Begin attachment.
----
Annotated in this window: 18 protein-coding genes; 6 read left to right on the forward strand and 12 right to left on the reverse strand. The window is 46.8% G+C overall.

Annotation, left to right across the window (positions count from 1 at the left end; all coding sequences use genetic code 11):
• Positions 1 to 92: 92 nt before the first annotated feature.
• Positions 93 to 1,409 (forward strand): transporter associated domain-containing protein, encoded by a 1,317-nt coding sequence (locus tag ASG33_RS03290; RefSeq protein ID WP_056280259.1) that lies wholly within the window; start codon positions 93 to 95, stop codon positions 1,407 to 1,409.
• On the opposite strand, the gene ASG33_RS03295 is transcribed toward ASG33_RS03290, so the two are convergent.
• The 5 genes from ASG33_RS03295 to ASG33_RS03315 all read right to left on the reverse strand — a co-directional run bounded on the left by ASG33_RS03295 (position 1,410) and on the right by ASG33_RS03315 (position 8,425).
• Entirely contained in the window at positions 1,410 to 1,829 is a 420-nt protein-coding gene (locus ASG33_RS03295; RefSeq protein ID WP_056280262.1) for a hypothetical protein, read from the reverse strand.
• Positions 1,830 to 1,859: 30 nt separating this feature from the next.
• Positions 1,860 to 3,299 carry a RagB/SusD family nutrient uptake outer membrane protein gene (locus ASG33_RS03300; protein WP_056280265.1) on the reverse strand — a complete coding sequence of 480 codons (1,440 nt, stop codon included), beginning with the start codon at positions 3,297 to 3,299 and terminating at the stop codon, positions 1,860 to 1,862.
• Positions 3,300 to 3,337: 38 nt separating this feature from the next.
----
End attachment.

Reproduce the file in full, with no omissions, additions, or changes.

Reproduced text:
Annotated in this window: 18 protein-coding genes; 6 read left to right on the forward strand and 12 right to left on the reverse strand. The window is 46.8% G+C overall.

Annotation, left to right across the window (positions count from 1 at the left end; all coding sequences use genetic code 11):
• Positions 1 to 92: 92 nt before the first annotated feature.
• Positions 93 to 1,409 (forward strand): transporter associated domain-containing protein, encoded by a 1,317-nt coding sequence (locus tag ASG33_RS03290; RefSeq protein ID WP_056280259.1) that lies wholly within the window; start codon positions 93 to 95, stop codon positions 1,407 to 1,409.
• On the opposite strand, the gene ASG33_RS03295 is transcribed toward ASG33_RS03290, so the two are convergent.
• The 5 genes from ASG33_RS03295 to ASG33_RS03315 all read right to left on the reverse strand — a co-directional run bounded on the left by ASG33_RS03295 (position 1,410) and on the right by ASG33_RS03315 (position 8,425).
• Entirely contained in the window at positions 1,410 to 1,829 is a 420-nt protein-coding gene (locus ASG33_RS03295; RefSeq protein ID WP_056280262.1) for a hypothetical protein, read from the reverse strand.
• Positions 1,830 to 1,859: 30 nt separating this feature from the next.
• Positions 1,860 to 3,299 carry a RagB/SusD family nutrient uptake outer membrane protein gene (locus ASG33_RS03300; protein WP_056280265.1) on the reverse strand — a complete coding sequence of 480 codons (1,440 nt, stop codon included), beginning with the start codon at positions 3,297 to 3,299 and terminating at the stop codon, positions 1,860 to 1,862.
• Positions 3,300 to 3,337: 38 nt separating this feature from the next.